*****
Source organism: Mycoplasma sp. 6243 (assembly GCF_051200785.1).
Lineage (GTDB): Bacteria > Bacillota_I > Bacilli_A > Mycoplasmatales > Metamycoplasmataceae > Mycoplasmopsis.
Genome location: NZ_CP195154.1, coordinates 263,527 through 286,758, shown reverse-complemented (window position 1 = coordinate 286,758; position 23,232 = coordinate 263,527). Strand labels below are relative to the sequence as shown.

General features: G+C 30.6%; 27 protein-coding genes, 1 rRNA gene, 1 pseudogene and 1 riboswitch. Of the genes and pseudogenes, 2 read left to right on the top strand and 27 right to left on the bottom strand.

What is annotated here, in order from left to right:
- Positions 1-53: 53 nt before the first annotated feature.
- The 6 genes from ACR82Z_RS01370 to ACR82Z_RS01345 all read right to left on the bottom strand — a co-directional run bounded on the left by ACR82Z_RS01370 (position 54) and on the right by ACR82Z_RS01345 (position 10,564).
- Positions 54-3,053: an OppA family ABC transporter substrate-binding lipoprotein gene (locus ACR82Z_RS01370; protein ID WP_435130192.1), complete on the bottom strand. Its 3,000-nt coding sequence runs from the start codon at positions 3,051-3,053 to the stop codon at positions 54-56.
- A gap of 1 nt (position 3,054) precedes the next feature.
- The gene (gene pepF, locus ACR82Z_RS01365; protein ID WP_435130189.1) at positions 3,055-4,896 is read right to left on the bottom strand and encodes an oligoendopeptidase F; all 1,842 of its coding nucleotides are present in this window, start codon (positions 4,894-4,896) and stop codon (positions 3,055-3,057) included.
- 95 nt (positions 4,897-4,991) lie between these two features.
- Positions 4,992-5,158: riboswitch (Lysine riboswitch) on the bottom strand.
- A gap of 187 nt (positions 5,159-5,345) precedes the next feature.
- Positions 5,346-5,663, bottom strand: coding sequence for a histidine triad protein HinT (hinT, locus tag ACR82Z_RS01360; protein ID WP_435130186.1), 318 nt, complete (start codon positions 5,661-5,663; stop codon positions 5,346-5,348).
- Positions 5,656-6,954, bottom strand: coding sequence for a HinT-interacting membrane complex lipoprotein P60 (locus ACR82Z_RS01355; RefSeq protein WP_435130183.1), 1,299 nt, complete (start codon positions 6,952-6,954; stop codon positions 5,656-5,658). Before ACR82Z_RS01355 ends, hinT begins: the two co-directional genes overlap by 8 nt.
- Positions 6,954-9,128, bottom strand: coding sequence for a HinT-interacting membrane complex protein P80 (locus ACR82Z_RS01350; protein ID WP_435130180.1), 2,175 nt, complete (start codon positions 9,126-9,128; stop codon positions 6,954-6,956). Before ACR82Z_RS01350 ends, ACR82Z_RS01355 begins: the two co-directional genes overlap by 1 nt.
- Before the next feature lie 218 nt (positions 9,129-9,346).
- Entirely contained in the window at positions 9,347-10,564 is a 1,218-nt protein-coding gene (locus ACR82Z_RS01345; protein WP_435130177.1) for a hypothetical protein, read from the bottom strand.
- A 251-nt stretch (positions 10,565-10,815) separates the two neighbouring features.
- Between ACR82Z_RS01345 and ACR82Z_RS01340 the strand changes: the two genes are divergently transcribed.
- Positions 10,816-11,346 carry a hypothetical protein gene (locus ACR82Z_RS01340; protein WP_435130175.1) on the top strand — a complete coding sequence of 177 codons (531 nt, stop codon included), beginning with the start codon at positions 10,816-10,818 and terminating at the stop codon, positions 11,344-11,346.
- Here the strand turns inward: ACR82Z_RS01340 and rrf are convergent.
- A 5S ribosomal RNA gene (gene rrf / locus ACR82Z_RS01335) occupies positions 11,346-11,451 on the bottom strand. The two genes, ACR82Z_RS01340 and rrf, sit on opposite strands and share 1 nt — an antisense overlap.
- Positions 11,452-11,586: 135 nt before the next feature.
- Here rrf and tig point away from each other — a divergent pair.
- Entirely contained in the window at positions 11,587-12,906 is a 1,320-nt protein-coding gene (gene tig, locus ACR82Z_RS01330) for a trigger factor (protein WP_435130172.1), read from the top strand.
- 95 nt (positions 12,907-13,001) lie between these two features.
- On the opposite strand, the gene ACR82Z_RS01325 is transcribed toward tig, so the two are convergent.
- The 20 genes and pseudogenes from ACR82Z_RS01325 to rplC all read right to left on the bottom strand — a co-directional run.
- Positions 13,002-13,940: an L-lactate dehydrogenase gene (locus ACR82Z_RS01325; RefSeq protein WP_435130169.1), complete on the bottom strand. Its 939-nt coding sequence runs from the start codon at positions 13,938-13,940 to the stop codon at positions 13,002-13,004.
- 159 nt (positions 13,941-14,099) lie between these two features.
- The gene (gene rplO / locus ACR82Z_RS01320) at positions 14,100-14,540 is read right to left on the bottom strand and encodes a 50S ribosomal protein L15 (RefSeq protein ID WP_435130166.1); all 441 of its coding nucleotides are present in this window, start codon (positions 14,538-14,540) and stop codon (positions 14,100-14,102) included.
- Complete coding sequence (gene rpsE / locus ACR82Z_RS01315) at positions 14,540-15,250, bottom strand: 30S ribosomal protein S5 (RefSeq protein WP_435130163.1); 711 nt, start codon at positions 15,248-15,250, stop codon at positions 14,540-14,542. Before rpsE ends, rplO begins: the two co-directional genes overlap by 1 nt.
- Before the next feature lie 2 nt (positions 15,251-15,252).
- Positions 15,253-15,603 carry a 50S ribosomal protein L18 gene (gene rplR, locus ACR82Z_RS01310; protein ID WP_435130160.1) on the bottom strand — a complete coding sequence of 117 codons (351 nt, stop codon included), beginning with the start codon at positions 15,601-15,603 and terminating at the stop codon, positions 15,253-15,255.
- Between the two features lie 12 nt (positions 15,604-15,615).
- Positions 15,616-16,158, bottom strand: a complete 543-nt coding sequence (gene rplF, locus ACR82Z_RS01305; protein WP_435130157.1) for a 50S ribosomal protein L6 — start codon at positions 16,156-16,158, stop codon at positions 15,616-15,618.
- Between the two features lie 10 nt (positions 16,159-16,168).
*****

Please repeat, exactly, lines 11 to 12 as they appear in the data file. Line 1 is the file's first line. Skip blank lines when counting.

- 95 nt (positions 4,897-4,991) lie between these two features.
- Positions 4,992-5,158: riboswitch (Lysine riboswitch) on the bottom strand.